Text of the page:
Jorge: What is your professional background and how did you get into startups?
Aman: I’ve been in CRM startups since I was 19 and started my first company when I was 20. The reasons were a combination of my skills as a programmer since I was 12, my creative and artistic aptitude, and the dire need to pay for the expensive college tuition of an international student.
Later I attended Stanford in the computer science department and startup culture was in the DNA there. I started my 2nd enterprise company with other classmates from Stanford but it was around a time when enterprise was not cool — unlike today.
My professional background ranges from enterprise companies like IBM and Oracle where I designed and built a lot of their CRM systems to startups in the open government, electronic trading, and database space. I like to invent out of all problems; thus, startups are an ideal space for me.
Jorge: How did the Spiderbook founding team meet and what inspired you to build the product?
Aman: I have known the founding team either from previous startups, jobs or college. I met Alan, my cofounder, when I joined Oracle post the dot-com fiasco. Alan ran IT for all their internal applications and I was responsible for building sales applications that Oracle sales and marketing would actually bother to use.
I met Seth, our chief data scientist, while I was back at Stanford University for the 2nd time and studying the effects of social networks like Facebook on politics. Seth and his group at Stanford are the experts in social networks in the Computer Science department and I sat in on some of his classes. Sarah, our product designer, and I have worked previously in another startup I co-founded called TopCorner.
After building and implementing dozens of conventional CRM products at many customers, we came to the realization that CRM isn’t actually useful for sales people. It was built for management, reporting, and visibility — not to create or manage customer relationships. After seeing firsthand how profoundly users disliked all the conventional CRM apps, we became really motivated to build something useful and valuable for the salesperson.
Jorge: What does “sales” mean?
Aman: For me, sales means investment. I don’t think many people look at it that way. I look at sales as an investment in customers. When I am selling, I think of how I can maximize my portfolio by identifying and creating business relationships that could make my customers succeed.
The only way, I can succeed is if my customers succeed. Sales for me is identifying, nurturing, collaborating, and doing everything else to make my customers successful. It goes way beyond closing the deal and getting a commission.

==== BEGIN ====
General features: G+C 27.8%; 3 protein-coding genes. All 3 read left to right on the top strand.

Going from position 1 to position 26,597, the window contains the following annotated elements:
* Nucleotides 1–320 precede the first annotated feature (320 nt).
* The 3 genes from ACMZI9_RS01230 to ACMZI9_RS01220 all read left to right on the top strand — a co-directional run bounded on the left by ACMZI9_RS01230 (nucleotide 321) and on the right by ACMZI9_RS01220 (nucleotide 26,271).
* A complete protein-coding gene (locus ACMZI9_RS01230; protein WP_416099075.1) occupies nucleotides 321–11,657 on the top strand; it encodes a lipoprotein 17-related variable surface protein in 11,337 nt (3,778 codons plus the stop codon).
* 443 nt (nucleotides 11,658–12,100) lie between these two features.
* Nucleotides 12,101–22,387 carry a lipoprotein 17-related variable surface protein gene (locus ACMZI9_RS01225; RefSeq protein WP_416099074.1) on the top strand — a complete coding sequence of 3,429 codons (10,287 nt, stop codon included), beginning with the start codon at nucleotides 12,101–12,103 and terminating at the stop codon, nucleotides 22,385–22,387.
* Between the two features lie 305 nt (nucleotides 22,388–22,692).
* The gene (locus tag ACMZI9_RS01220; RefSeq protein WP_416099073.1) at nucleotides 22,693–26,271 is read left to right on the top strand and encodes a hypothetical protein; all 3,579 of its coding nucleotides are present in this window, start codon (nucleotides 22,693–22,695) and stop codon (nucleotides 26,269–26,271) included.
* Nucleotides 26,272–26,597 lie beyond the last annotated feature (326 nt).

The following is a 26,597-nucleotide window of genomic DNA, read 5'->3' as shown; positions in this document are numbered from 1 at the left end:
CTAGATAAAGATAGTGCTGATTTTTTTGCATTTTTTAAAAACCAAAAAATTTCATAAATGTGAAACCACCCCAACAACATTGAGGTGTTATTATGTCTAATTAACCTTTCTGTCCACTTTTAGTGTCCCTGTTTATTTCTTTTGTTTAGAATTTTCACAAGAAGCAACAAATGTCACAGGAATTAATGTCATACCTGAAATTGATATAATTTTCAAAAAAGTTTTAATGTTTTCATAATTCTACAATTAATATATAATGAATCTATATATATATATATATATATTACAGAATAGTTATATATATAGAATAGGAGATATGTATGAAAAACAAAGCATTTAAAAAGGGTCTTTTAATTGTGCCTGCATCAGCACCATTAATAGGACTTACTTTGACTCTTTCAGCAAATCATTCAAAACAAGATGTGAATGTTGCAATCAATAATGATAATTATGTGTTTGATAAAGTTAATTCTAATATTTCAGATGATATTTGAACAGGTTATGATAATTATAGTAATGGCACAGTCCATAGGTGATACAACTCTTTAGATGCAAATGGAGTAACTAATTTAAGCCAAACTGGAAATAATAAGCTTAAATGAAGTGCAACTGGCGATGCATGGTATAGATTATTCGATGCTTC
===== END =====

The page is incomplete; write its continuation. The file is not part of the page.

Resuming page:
Jorge: How do you see selling evolving moving forward?
Aman: Selling has been rapidly changing over the last few years.There has been a massive shift since the days when you could just walk into a client and talk about your solution and ask to do a discovery project. That was sales in the 90’s.
Today, customers want solutions to their unique problems. No one has generic problems because otherwise they would not be in business. All business, or at least the successful ones, are unique and have unique challenges, problems and opportunities. I think customers are smarter now. They have more information than ever about who they do business with and can therefore be very selective.
According to a Gartner report last year, 56% of all sales are decided by the customer before they have spoken to any salesperson. That is very different than sales ten years ago. I think selling is a social process like dating and more and more of it is going to be reliant on big data, trust networks like LinkedIn, and the ability to leverage your partners and customers to get the next deal.
I also believe that a lot of simple selling where the product is standardized is going to be on low touch electronic marketplaces like Etsy or Salesforce AppExchange, and new ones to come. Complex solutions will still require salespeople but they will be a very different, more McKinsey-style consultative, type of sale with people who are also focused on customer success, not just selling.